|System: PS3*, Xbox 360|
|Dev: Grasshopper Manufacture|
|Pub: Warner Bros.|
|Release: June 12, 2012|
|Screen Resolution: 480p-1080p||Blood and Gore, Drug Reference, Intense Violence, Partial Nudity, Sexual Themes, Strong Language|
by Josh Wirtanen
You want to scribble another tick mark on the scorecard of "games as art?" Well, you might want to pass Lollipop Chainsaw by. However, if you want to turn off your brain and mindlessly slaughter zombies with a chainsaw while punk rock blares in the background, boy have I got a game for you.
Lollipop Chainsaw is the newest title by Suda51, the man you can blame for No More Heroes and Shadows of the Damned. It follows in a similar tradition to those titles, with a quirky, always overstated sense of humor. Suda tends to push his creations so far over the top that they become ridiculous, then keeps on pushing them even further. Lollipop is no exception; it's completely absurd.
The game tells the story of Juliet Starling, a cheerleader who happens to be the middle sister in a family of zombie slayers. Juliet's weapon of choice is a chainsaw, of course, which she uses to dismember any undead unfortunate enough to shamble across her cute little path. She also wields a lollipop, because apparently it makes her sexy or something. Or else she just likes the taste…
It's Juliet's eighteenth birthday, and her high school, San Romero High, is being overrun by zombies. To make matters worse, her boyfriend was bitten, and the only way to save him was to remove his entire body. Now she wears his still-living, still-talking severed head around like he's the latest fashion accessory. Kind of a crappy birthday, no?
The combat in Lollipop Chainsaw begins deceptively simple. In fact, when you first begin the game, you'll most likely just mash buttons and pray for the best. And this works for a while. But soon you start to learn the intricacies of the combat system—one button for low chainsaw attack, one for high chainsaw attack, and one for a pom pom attack. Obviously the chainsaw attacks are far more powerful than pom pom attacks, but pom pom attacks are much quicker and able to make zombies "groggy," which is basically a stun. Whenever a zombie is groggy, Juliet can use a chainsaw attack for a brutal insta-kill. Yes, this even works on the named zombies who are essentially mini-bosses.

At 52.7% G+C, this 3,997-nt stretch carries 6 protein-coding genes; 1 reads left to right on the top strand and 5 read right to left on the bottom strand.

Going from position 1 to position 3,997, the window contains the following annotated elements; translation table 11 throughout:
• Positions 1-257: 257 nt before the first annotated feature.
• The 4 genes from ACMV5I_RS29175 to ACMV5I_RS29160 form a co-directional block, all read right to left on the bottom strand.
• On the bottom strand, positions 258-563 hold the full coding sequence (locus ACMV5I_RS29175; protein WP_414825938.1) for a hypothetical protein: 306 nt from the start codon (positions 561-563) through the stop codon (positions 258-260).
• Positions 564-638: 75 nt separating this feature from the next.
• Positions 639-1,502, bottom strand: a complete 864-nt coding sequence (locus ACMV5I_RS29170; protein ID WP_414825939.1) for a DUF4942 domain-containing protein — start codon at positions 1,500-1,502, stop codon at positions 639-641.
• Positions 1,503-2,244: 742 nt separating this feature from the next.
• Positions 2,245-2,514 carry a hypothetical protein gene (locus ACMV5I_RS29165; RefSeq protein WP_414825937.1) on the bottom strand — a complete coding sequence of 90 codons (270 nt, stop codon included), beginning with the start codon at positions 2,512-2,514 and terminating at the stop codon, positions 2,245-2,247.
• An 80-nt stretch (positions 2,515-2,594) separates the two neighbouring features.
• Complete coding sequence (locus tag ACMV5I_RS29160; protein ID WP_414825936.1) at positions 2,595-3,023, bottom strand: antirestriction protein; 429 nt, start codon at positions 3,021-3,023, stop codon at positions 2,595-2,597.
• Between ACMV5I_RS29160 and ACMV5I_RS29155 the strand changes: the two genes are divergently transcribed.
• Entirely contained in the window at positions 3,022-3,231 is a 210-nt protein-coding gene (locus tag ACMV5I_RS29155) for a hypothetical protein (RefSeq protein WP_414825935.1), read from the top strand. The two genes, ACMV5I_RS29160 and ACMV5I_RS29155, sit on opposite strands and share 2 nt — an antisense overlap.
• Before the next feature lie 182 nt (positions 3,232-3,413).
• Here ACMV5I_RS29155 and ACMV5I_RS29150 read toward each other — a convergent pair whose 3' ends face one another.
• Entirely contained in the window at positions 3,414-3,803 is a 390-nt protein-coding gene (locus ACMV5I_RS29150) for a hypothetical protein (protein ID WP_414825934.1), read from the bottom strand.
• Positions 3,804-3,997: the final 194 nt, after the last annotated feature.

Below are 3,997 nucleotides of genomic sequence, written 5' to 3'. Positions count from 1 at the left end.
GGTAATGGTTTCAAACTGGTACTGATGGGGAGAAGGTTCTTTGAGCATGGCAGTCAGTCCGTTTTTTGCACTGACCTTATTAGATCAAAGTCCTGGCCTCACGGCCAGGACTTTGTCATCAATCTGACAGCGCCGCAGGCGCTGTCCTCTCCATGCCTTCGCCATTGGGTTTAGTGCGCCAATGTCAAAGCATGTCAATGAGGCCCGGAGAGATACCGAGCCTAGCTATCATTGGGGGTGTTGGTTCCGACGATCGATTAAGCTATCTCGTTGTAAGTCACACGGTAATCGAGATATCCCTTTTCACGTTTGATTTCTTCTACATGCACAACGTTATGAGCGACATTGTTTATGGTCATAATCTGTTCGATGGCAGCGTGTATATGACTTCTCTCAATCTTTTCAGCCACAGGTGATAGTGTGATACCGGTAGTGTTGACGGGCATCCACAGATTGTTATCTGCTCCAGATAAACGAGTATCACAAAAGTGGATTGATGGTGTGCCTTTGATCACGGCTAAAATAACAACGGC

Eventually you'll find a rhythm to the whole thing, and that's when you realize just how much fun Lollipop Chainsaw's combat is. Of course, you can also purchase combos with the zombie tokens you collect, further increasing Juliet's deadliness on the battlefield. (And yes, any cheerleader worth her salt is going to find an excuse to go shopping during the middle of a zombie plague.) Oh, and because it's her birthday, Juliet keeps getting presents from her family to upgrade her chainsaw.
Each stage has you slaughtering zombies to your heart's content, though most of them are broken up by minigames. Generally, these are just quick time events (the penalties for failing these can be downright brutal in some instances), but there are a few incredibly bizarre minigames thrown into the mix. Zombie Baseball in particular completely redefines the phrase "frustrating escort mission."
Now, this wouldn't be a Suda game without insane boss fights, and this is definitely a Suda game. The first boss, for example, is a punk rock zombie named Zed who plays electric guitar and hurls gigantic letters at you. Yes, letters. Don't ask. If there were any underlying sense of logic behind all this, Suda fans would be asking for a refund. You see, this is a world filled with magical flying Viking ships, zombie chickens, and mind-altering mushrooms. None of it has to make any sense.
All of this craziness comes with a cel-shaded visual appeal that wouldn't be anything special if it weren't for the fact that everything is so damn stylized. Lollipop Chainsaw has this comic book vibe that carries over into its UI, menus, and even loading screens. It all works in conjunction to make a game that's not pushing the boundaries of what your console can do but is just plain fun to look at. And we can't really complain about that, now can we?
To compliment the game's insanity is the soundtrack, a brilliantly schizophrenic mix of punk rock and 50's rock 'n' roll (among other things). Not only does it work extremely well in the context, but it's super fun to listen to.